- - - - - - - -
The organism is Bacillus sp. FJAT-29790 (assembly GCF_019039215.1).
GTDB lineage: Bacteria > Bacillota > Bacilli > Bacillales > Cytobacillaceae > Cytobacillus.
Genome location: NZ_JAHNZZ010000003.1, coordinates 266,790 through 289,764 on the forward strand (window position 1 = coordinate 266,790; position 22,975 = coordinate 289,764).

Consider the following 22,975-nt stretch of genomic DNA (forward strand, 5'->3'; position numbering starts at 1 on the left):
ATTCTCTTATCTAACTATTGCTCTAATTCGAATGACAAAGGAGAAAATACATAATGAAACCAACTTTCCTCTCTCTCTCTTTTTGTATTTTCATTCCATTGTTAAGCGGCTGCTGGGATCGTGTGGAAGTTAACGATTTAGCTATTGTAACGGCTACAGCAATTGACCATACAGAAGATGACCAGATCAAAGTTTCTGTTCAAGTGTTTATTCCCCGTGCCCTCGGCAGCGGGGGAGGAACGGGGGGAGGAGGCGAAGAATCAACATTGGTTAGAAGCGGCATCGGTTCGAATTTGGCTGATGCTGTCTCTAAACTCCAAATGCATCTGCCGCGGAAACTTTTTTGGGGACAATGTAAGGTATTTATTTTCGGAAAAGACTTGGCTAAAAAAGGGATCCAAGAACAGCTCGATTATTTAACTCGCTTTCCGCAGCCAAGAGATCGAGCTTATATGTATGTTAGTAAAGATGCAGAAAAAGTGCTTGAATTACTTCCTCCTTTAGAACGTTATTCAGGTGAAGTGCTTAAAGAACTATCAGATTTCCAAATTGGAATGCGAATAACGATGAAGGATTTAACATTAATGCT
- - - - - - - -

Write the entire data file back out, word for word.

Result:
The organism is Bacillus sp. FJAT-29790 (assembly GCF_019039215.1).
GTDB lineage: Bacteria > Bacillota > Bacilli > Bacillales > Cytobacillaceae > Cytobacillus.
Genome location: NZ_JAHNZZ010000003.1, coordinates 266,790 through 289,764 on the forward strand (window position 1 = coordinate 266,790; position 22,975 = coordinate 289,764).

Consider the following 22,975-nt stretch of genomic DNA (forward strand, 5'->3'; position numbering starts at 1 on the left):
ATTCTCTTATCTAACTATTGCTCTAATTCGAATGACAAAGGAGAAAATACATAATGAAACCAACTTTCCTCTCTCTCTCTTTTTGTATTTTCATTCCATTGTTAAGCGGCTGCTGGGATCGTGTGGAAGTTAACGATTTAGCTATTGTAACGGCTACAGCAATTGACCATACAGAAGATGACCAGATCAAAGTTTCTGTTCAAGTGTTTATTCCCCGTGCCCTCGGCAGCGGGGGAGGAACGGGGGGAGGAGGCGAAGAATCAACATTGGTTAGAAGCGGCATCGGTTCGAATTTGGCTGATGCTGTCTCTAAACTCCAAATGCATCTGCCGCGGAAACTTTTTTGGGGACAATGTAAGGTATTTATTTTCGGAAAAGACTTGGCTAAAAAAGGGATCCAAGAACAGCTCGATTATTTAACTCGCTTTCCGCAGCCAAGAGATCGAGCTTATATGTATGTTAGTAAAGATGCAGAAAAAGTGCTTGAATTACTTCCTCCTTTAGAACGTTATTCAGGTGAAGTGCTTAAAGAACTATCAGATTTCCAAATTGGAATGCGAATAACGATGAAGGATTTAACATTAATGCT